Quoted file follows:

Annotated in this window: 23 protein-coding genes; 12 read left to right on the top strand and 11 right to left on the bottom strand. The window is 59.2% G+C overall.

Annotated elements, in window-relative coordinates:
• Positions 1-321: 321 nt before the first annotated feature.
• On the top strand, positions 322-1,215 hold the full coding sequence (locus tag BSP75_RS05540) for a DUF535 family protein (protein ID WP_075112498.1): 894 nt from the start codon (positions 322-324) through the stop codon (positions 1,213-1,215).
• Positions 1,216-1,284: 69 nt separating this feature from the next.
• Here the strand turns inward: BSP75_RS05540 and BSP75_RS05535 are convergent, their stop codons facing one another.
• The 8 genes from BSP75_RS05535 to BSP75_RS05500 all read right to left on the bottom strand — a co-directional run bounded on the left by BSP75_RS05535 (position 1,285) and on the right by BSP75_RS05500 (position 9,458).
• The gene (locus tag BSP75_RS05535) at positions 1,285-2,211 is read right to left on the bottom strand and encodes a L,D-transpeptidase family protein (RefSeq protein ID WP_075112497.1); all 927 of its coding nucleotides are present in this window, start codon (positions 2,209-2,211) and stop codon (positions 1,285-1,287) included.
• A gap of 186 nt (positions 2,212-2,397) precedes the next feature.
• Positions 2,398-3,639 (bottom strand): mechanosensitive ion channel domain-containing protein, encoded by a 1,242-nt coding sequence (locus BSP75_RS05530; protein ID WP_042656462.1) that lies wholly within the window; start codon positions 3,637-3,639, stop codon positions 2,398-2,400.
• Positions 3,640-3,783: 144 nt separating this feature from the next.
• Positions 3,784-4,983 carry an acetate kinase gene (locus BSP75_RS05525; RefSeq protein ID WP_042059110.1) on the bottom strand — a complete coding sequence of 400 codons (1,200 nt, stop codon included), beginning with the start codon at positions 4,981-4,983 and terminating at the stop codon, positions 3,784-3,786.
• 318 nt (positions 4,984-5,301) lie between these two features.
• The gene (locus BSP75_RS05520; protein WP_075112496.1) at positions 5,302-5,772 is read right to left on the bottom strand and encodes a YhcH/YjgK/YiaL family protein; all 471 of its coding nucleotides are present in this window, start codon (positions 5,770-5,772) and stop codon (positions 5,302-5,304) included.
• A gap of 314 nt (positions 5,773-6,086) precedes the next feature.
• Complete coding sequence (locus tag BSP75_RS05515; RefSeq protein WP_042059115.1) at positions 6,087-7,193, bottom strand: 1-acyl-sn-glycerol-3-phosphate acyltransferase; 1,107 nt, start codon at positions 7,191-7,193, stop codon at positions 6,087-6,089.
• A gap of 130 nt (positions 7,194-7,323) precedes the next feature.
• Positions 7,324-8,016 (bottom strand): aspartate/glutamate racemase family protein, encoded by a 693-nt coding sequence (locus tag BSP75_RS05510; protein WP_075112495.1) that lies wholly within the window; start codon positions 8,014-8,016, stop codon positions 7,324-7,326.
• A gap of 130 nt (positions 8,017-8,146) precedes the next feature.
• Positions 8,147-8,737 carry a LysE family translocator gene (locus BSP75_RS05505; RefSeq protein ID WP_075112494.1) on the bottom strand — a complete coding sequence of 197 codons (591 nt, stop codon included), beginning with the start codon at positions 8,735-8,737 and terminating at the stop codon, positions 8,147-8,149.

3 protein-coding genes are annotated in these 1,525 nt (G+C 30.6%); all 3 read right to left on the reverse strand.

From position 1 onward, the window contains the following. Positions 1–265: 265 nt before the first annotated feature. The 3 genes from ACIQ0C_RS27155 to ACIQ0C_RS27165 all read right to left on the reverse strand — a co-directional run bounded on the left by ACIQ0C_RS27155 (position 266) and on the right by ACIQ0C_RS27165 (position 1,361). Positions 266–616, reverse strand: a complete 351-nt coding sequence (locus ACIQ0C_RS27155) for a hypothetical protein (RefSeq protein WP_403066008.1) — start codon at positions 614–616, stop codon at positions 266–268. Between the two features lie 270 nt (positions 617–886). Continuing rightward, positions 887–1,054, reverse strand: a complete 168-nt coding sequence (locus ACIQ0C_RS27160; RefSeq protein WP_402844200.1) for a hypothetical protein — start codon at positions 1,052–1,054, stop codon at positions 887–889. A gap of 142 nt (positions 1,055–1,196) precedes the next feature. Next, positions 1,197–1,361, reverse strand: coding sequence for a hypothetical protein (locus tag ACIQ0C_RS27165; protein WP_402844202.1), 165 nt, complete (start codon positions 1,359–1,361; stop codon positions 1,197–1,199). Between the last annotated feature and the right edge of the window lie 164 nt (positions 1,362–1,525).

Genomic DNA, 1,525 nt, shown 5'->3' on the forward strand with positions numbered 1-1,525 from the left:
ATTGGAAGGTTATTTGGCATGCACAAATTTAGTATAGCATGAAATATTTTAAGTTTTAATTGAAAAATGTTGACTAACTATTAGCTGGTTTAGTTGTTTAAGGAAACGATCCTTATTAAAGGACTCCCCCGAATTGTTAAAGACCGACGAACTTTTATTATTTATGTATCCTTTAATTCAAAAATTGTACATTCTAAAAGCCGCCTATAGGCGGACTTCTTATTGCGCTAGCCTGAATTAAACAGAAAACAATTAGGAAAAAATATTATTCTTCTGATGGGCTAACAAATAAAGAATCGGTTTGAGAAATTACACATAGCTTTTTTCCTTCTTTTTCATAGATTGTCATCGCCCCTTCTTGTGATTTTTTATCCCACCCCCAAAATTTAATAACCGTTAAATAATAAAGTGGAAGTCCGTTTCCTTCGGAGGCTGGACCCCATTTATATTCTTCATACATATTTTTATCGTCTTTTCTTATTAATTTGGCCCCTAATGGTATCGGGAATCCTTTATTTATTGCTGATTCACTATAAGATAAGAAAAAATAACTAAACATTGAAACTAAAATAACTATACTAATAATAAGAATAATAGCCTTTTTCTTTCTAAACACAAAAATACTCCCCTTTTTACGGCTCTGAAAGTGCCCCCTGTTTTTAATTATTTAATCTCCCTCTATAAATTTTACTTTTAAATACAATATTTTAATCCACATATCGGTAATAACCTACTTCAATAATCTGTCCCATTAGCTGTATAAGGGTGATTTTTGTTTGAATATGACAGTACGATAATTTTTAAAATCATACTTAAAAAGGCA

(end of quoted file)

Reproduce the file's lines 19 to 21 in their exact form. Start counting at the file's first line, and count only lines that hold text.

• A gap of 130 nt (positions 8,017-8,146) precedes the next feature.
• Positions 8,147-8,737 carry a LysE family translocator gene (locus BSP75_RS05505; RefSeq protein ID WP_075112494.1) on the bottom strand — a complete coding sequence of 197 codons (591 nt, stop codon included), beginning with the start codon at positions 8,735-8,737 and terminating at the stop codon, positions 8,147-8,149.

3 protein-coding genes are annotated in these 1,525 nt (G+C 30.6%); all 3 read right to left on the reverse strand.